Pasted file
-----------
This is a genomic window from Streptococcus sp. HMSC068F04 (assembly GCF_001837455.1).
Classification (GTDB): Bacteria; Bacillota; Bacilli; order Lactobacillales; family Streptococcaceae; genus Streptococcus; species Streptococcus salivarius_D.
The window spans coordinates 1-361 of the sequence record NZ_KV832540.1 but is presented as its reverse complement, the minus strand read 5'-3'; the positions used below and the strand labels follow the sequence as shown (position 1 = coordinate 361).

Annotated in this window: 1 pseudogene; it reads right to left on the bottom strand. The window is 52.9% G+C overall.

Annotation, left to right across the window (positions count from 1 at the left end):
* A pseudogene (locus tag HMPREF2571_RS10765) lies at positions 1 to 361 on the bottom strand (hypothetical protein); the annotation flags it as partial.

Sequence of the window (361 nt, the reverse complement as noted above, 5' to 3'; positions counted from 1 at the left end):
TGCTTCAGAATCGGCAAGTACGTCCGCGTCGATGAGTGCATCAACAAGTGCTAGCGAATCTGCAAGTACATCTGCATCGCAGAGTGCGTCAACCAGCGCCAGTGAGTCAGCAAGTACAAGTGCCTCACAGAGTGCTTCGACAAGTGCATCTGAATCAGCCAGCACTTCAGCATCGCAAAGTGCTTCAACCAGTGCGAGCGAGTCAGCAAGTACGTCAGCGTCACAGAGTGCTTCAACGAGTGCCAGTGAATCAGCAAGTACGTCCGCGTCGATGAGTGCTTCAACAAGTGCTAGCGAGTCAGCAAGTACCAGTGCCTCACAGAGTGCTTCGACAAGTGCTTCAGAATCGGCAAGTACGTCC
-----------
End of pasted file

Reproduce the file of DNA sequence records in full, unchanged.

This is a genomic window from Streptococcus sp. HMSC068F04 (assembly GCF_001837455.1).
Classification (GTDB): Bacteria; Bacillota; Bacilli; order Lactobacillales; family Streptococcaceae; genus Streptococcus; species Streptococcus salivarius_D.
The window spans coordinates 1-361 of the sequence record NZ_KV832540.1 but is presented as its reverse complement, the minus strand read 5'-3'; the positions used below and the strand labels follow the sequence as shown (position 1 = coordinate 361).

Annotated in this window: 1 pseudogene; it reads right to left on the bottom strand. The window is 52.9% G+C overall.

Annotation, left to right across the window (positions count from 1 at the left end):
* A pseudogene (locus tag HMPREF2571_RS10765) lies at positions 1 to 361 on the bottom strand (hypothetical protein); the annotation flags it as partial.

Sequence of the window (361 nt, the reverse complement as noted above, 5' to 3'; positions counted from 1 at the left end):
TGCTTCAGAATCGGCAAGTACGTCCGCGTCGATGAGTGCATCAACAAGTGCTAGCGAATCTGCAAGTACATCTGCATCGCAGAGTGCGTCAACCAGCGCCAGTGAGTCAGCAAGTACAAGTGCCTCACAGAGTGCTTCGACAAGTGCATCTGAATCAGCCAGCACTTCAGCATCGCAAAGTGCTTCAACCAGTGCGAGCGAGTCAGCAAGTACGTCAGCGTCACAGAGTGCTTCAACGAGTGCCAGTGAATCAGCAAGTACGTCCGCGTCGATGAGTGCTTCAACAAGTGCTAGCGAGTCAGCAAGTACCAGTGCCTCACAGAGTGCTTCGACAAGTGCTTCAGAATCGGCAAGTACGTCC